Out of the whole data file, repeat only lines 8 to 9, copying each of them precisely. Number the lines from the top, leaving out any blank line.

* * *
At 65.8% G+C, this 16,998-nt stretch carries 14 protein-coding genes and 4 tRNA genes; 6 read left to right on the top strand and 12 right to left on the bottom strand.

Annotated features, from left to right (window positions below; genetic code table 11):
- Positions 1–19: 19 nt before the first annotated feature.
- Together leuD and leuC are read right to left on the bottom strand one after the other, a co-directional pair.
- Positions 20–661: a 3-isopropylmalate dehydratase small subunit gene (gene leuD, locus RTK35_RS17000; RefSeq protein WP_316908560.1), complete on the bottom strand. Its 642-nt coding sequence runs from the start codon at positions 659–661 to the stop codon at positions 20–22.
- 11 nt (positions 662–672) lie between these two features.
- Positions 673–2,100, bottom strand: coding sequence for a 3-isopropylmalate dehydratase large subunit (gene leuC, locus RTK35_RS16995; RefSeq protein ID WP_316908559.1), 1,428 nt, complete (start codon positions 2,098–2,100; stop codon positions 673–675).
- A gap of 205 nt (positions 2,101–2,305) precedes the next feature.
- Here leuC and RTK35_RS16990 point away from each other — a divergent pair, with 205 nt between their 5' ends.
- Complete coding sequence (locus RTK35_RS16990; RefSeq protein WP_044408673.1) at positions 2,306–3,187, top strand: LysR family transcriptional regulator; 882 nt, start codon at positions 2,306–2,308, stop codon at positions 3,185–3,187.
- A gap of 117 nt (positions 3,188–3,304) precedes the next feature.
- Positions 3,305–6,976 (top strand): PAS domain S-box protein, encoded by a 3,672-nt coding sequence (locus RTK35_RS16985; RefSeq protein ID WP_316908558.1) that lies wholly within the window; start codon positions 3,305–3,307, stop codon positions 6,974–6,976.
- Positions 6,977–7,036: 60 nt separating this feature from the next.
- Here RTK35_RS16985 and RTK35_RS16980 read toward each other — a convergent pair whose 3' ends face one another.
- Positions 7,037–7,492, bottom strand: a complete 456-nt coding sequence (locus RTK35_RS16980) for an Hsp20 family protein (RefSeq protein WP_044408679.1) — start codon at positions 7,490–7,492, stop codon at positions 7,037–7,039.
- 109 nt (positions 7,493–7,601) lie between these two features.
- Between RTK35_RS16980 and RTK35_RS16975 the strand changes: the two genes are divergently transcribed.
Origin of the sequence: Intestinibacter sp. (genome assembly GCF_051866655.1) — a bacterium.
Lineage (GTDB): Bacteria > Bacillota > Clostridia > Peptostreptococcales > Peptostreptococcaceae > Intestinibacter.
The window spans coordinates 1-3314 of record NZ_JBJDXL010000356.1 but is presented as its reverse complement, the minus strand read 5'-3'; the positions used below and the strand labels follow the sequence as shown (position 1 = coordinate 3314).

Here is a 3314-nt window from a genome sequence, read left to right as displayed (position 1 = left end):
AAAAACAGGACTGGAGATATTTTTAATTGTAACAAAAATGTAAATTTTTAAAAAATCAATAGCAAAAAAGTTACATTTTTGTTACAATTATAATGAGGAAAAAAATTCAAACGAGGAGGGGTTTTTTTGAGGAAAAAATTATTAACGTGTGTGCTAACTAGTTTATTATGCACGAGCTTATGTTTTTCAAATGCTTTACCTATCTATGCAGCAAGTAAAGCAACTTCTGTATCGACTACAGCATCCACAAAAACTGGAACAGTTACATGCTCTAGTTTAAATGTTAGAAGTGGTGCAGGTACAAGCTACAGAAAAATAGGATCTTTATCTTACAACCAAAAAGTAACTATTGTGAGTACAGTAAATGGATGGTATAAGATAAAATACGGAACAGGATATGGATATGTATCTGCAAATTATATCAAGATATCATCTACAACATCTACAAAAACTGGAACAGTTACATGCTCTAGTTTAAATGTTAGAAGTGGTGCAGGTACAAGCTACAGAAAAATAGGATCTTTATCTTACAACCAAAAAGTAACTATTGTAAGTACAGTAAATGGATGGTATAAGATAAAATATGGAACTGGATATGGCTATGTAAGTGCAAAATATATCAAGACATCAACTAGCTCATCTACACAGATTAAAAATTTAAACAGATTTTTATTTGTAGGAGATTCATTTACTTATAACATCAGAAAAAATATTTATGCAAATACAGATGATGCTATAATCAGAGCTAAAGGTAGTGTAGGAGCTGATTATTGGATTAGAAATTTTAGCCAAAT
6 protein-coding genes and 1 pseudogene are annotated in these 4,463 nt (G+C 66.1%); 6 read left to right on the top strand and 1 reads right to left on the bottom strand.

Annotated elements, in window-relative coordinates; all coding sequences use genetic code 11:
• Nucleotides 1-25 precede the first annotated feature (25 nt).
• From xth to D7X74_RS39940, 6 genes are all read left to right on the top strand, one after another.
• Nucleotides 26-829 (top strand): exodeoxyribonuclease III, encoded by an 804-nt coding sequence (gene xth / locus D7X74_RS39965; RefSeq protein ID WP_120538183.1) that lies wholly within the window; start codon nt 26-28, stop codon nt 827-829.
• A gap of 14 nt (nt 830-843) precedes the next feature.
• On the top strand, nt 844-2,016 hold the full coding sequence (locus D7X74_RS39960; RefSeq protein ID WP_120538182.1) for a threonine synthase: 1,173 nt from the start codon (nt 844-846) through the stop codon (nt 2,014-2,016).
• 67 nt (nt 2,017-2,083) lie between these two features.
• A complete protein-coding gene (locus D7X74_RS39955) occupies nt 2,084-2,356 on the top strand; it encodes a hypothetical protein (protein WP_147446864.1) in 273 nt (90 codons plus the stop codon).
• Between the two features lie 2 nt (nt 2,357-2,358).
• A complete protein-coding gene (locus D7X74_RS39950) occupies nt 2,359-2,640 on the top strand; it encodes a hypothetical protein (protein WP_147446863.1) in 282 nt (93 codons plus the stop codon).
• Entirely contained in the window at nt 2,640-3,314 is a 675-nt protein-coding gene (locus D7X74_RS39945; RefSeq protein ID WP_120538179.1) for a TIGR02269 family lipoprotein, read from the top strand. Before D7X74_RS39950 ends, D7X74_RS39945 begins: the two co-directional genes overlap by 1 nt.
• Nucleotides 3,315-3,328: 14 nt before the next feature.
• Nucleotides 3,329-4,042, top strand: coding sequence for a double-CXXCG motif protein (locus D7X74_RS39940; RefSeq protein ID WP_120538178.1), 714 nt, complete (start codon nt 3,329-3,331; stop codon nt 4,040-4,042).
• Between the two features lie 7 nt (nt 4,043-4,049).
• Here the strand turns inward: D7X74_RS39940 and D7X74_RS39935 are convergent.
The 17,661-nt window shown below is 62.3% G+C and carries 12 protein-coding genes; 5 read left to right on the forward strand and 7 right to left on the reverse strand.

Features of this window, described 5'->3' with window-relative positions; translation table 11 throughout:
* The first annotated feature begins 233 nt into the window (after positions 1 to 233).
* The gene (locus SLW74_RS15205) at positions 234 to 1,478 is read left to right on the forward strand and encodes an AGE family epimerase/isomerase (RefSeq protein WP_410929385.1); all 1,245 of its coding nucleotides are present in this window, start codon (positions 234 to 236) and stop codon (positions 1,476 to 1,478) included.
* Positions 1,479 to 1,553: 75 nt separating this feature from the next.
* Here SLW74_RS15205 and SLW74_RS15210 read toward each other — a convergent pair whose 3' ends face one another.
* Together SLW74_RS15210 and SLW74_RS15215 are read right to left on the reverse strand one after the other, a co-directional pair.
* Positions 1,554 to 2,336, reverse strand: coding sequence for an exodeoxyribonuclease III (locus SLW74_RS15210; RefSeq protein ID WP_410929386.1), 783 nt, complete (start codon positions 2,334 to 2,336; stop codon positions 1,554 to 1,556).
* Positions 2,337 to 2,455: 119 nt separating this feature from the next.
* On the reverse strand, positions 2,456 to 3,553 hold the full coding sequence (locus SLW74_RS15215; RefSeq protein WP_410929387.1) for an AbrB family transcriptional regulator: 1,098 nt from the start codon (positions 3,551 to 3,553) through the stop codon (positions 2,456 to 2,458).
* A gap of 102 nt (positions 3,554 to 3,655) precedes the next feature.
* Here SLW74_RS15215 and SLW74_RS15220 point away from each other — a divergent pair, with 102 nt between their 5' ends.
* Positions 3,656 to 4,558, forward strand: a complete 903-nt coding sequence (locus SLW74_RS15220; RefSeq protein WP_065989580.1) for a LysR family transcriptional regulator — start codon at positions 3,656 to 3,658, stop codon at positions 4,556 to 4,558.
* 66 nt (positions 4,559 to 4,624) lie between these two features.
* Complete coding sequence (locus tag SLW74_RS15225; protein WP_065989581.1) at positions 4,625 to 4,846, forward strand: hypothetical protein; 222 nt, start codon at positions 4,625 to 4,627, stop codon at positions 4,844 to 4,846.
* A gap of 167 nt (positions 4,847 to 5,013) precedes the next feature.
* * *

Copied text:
- A gap of 205 nt (positions 2,101–2,305) precedes the next feature.
- Here leuC and RTK35_RS16990 point away from each other — a divergent pair, with 205 nt between their 5' ends.